Page:Life of John Boyle O'Reilly.djvu/303

From Wikisource
Jump to navigation Jump to search
This page has been proofread, but needs to be validated.
263
HIS LIFE, POEMS AND SPEECHES

the harvest here. No more can the Cromwellian system be applied to Ireland. Why? Because of the expatriated millions, because of the great moral and political force the Irish and their descendants have in many great countries, because we are England's enemies until she makes us her friends—enemies in trade, enemies in politics, enemies in social life.

If I believed, sir, that the words of Mr. Chamberlain were meant by England, if I believed it to-day—and I am a citizen of America and my children will be always American people—I say, if Mr. Chamberlain's words were true, that Ireland would never get what she wanted, I would not only subscribe to dynamite, I would be a dynamiter.

I want to say, for my own self-respect, and for the self-respect of my countrymen, that behind all their constitutional effort is the purpose to fight, if they don't get what they now ask for.

I believe now, to come down from that sort of talking to a quieter sort, that our process here is purely American; that our purpose here is as purely and practically American as Irish; and that we have here a terrible reason for continuing this Irish fight in this State and over all the Union, and this Boston merchant's letter[1] suggests a word to me. Here is a man employing hundreds of men and women, and he says that nine tenths of them are Irish or Irish-Americans, and he says that they have to give, sir, a large proportion of their earnings to pay rents in Ireland, and save relatives there from eviction and starvation.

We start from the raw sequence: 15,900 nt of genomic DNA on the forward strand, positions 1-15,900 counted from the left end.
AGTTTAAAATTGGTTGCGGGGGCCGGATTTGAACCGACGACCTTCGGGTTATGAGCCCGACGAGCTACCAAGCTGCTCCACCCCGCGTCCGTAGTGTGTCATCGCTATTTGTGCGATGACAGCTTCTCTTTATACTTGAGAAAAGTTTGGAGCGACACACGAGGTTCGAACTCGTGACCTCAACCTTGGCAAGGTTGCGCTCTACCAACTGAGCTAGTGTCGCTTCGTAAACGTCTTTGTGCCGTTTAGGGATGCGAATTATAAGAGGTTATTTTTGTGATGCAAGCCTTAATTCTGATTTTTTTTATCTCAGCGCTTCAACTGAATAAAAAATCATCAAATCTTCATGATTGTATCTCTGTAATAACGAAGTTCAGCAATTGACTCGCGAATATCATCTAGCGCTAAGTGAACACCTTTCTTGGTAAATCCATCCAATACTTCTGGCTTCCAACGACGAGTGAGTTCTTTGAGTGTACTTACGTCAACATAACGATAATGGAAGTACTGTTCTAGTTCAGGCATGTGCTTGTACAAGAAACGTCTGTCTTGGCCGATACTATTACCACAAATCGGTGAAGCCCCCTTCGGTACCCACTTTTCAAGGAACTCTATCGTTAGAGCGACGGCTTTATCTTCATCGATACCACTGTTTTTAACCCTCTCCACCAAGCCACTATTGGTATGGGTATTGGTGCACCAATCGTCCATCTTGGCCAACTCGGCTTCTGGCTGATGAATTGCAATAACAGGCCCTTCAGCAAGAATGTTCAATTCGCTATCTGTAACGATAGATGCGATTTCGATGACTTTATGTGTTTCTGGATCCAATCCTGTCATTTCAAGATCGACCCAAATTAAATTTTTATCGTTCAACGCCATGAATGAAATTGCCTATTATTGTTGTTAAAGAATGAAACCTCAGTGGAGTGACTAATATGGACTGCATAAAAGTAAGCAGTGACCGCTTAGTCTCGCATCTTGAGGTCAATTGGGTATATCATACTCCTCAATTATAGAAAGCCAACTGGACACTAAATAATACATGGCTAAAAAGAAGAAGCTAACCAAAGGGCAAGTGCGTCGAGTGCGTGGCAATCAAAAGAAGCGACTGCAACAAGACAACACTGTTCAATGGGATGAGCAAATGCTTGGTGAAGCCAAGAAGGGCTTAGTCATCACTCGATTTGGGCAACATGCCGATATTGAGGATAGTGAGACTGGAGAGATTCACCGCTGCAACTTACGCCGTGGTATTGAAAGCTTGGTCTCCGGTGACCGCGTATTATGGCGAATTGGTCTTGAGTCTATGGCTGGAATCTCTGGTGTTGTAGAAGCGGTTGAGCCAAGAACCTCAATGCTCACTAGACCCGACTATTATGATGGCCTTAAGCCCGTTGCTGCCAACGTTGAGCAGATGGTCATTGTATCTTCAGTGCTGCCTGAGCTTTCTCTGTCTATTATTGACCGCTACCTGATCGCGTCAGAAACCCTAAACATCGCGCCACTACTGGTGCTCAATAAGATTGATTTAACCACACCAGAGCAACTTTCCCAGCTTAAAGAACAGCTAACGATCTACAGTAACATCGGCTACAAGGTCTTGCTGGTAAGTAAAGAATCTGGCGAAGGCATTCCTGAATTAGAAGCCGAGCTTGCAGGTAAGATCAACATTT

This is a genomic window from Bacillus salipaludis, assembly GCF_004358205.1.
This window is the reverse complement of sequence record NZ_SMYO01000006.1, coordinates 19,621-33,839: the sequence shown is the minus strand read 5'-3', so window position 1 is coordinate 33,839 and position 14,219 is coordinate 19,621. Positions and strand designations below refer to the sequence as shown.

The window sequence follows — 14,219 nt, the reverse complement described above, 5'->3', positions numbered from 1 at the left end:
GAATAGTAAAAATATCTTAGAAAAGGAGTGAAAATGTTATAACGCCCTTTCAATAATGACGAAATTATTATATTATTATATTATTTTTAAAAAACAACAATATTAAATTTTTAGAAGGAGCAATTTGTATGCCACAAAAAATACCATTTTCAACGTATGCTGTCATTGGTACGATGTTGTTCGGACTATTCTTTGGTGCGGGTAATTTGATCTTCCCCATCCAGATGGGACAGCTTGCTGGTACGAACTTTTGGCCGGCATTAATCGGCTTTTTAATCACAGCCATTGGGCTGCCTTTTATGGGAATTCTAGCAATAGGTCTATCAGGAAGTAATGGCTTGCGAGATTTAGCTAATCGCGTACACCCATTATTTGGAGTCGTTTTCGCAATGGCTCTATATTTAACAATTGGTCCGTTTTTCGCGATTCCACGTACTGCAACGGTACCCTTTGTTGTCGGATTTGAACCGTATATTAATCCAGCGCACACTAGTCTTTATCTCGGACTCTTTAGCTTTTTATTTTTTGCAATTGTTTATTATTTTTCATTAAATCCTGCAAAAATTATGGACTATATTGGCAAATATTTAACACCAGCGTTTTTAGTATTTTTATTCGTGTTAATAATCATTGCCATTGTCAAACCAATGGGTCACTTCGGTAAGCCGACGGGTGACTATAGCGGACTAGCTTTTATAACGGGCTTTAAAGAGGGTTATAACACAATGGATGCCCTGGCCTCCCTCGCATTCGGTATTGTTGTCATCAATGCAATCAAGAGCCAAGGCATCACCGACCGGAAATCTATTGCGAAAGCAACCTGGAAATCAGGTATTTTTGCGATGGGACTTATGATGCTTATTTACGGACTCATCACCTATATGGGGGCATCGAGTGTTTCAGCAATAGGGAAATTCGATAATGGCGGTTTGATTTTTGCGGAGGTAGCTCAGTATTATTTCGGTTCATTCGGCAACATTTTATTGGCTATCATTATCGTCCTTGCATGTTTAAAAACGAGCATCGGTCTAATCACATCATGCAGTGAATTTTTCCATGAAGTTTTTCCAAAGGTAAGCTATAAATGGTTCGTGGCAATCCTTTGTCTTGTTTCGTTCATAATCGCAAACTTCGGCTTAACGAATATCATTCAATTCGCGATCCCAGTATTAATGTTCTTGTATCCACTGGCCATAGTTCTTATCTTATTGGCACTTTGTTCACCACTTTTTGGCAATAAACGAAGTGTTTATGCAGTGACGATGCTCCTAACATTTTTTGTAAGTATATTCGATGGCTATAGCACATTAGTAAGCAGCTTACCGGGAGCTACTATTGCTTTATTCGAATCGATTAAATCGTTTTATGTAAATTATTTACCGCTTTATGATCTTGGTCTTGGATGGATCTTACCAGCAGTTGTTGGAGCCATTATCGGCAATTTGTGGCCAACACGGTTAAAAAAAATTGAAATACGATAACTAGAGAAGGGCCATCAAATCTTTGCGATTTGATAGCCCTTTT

We complain with reason that the Chinese go back to China when they save money. Ah, there is a pathetic and a terrible truth in the fact that the same charge might be made against us—that we send millions upon millions of American money, earned by our hard work, to Ireland. We send it year after year to Ireland, to pay the landlords, to save our kindred; and it ought to be kept here; Ireland ought to be able to support herself.

There is another American reason why we should continue this Irish agitation. The elements of our population are mainly in the East descended from England and Ireland, and they inherit a prejudice, an unfriendliness—an unnatural, artificial, ignorant antipathy on both sides. That unnatural condition of distrust and dislike should cease in America, and we should amalgamate into one race, one great unified, self-loving American people; but that condition will never come until peace is made between the sources of the two races. Their descendants in this country will always be facing each other in antagonism, discontent, and distrust, until England sits down and shakes hands freely with Ireland.

Louis Kiel, the French-Canadian "rebel" of the Red

  1. From A. Shuman, Esq., inclosing a contribution of $100.